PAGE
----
TORONTO — The Juno Awards will pop the cork for their golden anniversary on the streets of Toronto.
Organizers of the country’s biggest music awards show say they’ll mark their 50th year by returning to their hometown with a historic celebration.
A week of music events will culminate with the live broadcast from the Scotiabank Arena on March 28, 2021.
It’ll mark the first time in a decade the Junos take place in the city.
In 2011, Toronto native Drake hosted the broadcast and led with six nominations. He walked away without picking up a single award.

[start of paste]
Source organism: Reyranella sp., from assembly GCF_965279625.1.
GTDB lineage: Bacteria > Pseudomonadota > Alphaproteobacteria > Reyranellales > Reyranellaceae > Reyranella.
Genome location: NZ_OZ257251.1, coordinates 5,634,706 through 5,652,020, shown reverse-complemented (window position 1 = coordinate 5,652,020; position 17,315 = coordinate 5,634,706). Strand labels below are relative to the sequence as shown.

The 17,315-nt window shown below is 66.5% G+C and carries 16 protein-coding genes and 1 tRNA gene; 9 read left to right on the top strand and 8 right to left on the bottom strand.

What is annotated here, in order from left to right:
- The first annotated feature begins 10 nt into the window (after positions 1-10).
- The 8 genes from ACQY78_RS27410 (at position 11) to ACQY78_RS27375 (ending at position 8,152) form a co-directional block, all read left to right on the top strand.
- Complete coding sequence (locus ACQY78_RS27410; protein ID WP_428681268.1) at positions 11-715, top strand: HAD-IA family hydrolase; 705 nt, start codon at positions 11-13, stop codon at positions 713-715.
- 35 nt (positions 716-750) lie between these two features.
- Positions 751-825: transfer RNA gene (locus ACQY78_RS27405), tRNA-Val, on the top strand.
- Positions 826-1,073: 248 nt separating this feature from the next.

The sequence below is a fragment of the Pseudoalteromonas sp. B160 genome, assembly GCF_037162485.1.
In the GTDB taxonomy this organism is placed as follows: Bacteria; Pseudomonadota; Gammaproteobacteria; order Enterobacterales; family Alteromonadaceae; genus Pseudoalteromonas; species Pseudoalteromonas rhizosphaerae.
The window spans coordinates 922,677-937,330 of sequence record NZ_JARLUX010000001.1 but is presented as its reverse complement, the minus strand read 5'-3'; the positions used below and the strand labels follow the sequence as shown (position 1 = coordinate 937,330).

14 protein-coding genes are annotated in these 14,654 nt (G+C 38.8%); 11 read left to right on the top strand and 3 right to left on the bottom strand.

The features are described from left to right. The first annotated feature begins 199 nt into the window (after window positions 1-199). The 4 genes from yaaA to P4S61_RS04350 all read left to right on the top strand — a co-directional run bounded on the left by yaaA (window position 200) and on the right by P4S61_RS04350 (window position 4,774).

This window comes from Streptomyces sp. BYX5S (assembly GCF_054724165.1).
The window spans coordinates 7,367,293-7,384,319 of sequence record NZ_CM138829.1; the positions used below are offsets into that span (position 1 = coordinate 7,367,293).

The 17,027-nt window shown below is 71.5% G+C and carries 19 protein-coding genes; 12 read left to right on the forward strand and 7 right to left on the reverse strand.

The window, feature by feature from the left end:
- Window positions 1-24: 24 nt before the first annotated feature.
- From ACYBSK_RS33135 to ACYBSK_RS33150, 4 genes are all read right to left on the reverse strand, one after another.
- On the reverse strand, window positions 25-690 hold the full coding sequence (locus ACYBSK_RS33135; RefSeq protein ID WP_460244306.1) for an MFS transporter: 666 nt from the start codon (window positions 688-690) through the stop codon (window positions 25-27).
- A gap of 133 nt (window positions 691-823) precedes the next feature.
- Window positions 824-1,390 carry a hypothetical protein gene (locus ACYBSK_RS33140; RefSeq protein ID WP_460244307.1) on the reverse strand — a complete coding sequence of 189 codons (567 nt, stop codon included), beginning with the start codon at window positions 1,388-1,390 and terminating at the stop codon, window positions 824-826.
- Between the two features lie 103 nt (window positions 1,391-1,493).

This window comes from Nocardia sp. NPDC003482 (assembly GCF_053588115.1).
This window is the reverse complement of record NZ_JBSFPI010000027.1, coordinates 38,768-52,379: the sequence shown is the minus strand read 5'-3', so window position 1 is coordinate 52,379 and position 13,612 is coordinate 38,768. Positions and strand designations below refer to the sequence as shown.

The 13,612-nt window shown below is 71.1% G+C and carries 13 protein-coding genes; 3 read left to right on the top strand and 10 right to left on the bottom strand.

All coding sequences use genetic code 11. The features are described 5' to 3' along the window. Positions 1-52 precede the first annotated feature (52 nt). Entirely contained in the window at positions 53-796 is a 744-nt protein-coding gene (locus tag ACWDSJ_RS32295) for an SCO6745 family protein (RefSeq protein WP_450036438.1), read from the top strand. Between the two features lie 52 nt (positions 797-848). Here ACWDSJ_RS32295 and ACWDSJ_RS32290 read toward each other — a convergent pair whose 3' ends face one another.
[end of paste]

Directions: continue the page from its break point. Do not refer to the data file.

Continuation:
It appears to have caused a rift between the performer and Juno organizers that hasn’t mended. Drake hasn’t attended the awards show since, and didn’t submit his 2018 album “Scorpion” or 2017’s “More Life” for consideration.
Allan Reid, head of the Canadian Academy of Recording Arts and Sciences, says the benchmark event in 2021 will reflect on the Juno Awards’ Toronto origins, where they originally started as the Gold Leaf Awards in 1970.
The show was renamed the Juno Awards a year later in honour of Pierre Juneau, the CRTC’s first chairman and a key architect in the creation of Canadian content regulations in 1971.